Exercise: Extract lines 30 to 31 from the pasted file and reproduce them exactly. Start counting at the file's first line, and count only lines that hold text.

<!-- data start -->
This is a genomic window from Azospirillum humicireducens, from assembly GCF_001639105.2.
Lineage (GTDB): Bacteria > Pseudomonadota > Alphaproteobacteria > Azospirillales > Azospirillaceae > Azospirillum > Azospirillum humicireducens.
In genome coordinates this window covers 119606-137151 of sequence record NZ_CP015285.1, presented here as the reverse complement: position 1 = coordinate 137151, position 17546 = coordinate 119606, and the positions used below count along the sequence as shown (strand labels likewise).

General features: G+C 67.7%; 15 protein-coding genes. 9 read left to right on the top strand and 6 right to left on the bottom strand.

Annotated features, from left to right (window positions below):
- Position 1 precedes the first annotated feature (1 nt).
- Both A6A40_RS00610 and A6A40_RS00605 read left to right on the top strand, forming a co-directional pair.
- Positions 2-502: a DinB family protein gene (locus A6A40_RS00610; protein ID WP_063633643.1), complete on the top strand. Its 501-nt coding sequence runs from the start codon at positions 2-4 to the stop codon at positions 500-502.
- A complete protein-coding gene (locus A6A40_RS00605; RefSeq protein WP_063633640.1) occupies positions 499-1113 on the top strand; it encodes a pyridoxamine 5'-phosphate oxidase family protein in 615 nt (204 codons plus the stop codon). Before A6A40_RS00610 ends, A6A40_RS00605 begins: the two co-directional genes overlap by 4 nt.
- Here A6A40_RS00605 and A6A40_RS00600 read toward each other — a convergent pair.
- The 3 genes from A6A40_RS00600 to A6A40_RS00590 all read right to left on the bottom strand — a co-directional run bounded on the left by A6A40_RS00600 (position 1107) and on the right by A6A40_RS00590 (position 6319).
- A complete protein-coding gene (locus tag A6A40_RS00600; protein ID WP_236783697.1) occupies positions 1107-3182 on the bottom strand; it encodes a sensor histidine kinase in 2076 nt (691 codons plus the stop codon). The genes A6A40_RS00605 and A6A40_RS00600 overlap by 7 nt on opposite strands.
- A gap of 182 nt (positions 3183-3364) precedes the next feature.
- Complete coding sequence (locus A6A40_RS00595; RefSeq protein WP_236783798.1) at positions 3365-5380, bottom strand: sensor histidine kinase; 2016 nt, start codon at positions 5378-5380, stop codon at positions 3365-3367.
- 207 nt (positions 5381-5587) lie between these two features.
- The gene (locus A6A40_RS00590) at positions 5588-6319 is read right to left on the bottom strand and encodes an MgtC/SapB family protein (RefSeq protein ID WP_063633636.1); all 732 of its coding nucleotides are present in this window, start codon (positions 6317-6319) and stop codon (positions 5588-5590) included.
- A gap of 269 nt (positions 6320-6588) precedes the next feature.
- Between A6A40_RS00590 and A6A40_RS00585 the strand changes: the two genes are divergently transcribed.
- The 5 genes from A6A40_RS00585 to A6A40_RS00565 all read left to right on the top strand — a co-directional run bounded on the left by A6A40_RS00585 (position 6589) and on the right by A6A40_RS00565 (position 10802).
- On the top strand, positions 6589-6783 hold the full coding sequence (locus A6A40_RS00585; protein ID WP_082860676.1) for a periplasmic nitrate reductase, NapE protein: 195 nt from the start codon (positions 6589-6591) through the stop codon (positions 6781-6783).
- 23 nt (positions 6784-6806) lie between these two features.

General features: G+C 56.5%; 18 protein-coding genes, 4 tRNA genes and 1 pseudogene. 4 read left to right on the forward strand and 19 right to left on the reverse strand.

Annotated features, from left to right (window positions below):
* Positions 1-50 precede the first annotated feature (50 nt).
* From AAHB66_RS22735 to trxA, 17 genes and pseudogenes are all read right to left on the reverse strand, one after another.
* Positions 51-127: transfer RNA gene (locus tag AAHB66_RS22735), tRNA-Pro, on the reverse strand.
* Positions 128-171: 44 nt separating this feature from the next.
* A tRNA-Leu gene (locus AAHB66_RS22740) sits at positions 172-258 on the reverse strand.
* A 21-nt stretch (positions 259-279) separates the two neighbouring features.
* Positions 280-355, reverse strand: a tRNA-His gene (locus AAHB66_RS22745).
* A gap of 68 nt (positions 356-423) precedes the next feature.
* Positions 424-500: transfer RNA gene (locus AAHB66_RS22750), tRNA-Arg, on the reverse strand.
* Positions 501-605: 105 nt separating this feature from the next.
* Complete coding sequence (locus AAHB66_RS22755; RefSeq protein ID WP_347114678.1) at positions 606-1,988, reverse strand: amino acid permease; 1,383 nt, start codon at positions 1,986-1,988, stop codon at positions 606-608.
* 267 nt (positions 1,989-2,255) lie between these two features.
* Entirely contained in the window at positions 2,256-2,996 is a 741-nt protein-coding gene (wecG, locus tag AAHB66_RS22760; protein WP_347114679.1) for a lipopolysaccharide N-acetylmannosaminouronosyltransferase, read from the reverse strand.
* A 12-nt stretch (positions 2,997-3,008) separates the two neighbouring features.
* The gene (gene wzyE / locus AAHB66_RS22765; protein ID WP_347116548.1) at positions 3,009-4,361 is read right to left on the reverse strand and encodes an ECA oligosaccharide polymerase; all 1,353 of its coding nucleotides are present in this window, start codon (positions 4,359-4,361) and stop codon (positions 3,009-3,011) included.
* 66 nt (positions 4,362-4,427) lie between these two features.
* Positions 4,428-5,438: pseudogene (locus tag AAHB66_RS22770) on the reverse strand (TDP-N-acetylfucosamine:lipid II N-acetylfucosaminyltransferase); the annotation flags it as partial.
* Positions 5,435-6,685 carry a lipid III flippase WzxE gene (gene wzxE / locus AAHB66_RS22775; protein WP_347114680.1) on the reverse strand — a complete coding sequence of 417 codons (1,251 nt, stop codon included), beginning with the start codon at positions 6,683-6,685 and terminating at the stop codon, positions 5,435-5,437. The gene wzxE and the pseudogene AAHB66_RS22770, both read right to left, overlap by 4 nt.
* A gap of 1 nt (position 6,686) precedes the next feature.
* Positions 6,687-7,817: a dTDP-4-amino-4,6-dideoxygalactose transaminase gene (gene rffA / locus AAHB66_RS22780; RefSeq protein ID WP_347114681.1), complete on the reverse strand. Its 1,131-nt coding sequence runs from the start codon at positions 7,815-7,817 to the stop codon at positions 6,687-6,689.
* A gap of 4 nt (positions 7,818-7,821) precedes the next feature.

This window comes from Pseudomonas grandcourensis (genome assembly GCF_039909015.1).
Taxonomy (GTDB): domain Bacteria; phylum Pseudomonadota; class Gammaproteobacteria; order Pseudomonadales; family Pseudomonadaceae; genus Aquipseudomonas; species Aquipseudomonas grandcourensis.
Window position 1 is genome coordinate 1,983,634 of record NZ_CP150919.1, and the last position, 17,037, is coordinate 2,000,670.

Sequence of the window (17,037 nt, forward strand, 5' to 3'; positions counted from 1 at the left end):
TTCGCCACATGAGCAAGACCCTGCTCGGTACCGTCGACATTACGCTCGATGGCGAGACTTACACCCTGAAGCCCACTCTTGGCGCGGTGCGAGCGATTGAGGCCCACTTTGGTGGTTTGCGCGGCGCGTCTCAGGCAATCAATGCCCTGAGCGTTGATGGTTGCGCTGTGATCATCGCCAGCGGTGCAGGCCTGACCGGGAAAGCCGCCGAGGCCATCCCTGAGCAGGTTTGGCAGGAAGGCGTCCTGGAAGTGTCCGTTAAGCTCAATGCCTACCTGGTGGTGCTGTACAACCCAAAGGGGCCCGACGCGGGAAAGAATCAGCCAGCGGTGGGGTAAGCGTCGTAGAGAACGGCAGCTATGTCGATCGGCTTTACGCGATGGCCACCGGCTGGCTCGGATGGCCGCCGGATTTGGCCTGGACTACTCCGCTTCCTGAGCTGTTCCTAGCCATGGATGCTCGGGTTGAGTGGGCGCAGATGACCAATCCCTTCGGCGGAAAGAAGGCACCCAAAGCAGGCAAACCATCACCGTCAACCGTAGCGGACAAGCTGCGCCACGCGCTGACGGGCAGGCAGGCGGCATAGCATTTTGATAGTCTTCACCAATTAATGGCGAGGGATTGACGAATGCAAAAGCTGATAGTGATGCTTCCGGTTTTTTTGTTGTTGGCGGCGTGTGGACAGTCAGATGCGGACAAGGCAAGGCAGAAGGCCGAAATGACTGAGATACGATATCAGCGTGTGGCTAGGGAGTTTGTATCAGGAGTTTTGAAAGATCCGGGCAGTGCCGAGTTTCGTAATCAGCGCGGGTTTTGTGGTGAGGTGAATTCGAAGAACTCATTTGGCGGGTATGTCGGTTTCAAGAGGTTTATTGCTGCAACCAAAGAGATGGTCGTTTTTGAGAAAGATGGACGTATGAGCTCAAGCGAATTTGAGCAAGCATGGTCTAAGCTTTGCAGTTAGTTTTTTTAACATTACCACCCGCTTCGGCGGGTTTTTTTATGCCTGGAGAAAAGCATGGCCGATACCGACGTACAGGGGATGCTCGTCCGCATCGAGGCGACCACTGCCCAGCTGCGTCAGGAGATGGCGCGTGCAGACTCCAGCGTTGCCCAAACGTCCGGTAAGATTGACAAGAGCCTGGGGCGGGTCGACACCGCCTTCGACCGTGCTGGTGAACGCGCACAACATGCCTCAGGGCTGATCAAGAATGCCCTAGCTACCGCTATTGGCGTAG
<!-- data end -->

* Positions 280-355, reverse strand: a tRNA-His gene (locus AAHB66_RS22745).
* A gap of 68 nt (positions 356-423) precedes the next feature.